Picking up the fundamentals

In my last post, I mentioned I have started learning the guitar and was at a point where I wanted to start learning western musical theory. Having a good understanding of the musical theory is important if I ever want to create original music which  is my end goal. In any system, you first have to learn the rules and the fundamentals before you start breaking them and that is my plan here. Hence I am taking the theoretical aspect of music very seriously.

Just another language

Having learnt a bit of French and minuscule amount of Japanese I approached it in a way I would approach learning a new language. Having spent a few days with it I view it as a constrained language with a very rich vocabulary. Also, I am not finding it very easy. I am able to pick it up and translate it to actual music on the guitar but at least in the early stages it  is hurting my head (which I love). In fact, I would say it is much closer to learning a programming language with observable patterns that can  speed up your understanding of the instrument and break it down to it’s bare essentials. Long story short it even if you are a natural learning the fundamentals will add to your skill set.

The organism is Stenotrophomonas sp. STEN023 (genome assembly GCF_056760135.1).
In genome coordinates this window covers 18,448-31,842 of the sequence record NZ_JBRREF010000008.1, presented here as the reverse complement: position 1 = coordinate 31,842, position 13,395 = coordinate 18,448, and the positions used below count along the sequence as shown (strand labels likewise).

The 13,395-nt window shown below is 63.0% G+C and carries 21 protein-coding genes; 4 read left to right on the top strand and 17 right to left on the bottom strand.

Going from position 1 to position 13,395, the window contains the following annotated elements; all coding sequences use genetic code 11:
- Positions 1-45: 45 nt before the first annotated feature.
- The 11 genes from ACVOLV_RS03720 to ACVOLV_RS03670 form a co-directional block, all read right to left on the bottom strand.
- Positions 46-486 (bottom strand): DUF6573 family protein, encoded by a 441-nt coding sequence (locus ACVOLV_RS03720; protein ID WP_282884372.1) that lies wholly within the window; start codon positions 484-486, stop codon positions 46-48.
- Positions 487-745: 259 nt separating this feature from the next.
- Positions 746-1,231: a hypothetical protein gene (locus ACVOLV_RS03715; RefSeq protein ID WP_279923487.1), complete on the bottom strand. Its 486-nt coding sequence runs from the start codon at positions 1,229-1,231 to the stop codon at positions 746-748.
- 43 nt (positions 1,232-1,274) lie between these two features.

Finding a pitch

There are a lot of resource on the inter webs so I am not going to  regurgitate everything that I have learned but will mention a few things that I find interesting

- Commit to your memory how you go from one pitch to the next :     A -> A sharp/B flat -> B -> C -> C sharp/D flat -> E -> F -> F sharp/ G flat -> G sharp / A flat -> A

The trick to finding any musical alphabet at any scale on the fretboard (for the uninitiated, this is the neck of the guitar) :    

- Think of the fretboard as divided into two parts :        

- Frets 1 to 12        

- Frets 12 to 22

- Let’s start at low E string. This is the topmost string

- As this is an E string, the first fret will be F, second will be F sharp (seeing the pattern?) Walk through the alphabet as you go up the frets.

- Next, say you are playing E on the low E string i.e. open string i.e. without pressing any fret or at position 0. To play E on the A string  subtract 5. Since our first part of the fretboard goes to 12 you start counting back from 12. Hence, E will be the 7th fret on the A string.

- As you move down from low E to high E follow this pattern :    

- On low E : Find pitch  

- On A : - 5    

- On D : + 7    

- On G : - 5    

- On B : + 8  

- On high E : - 5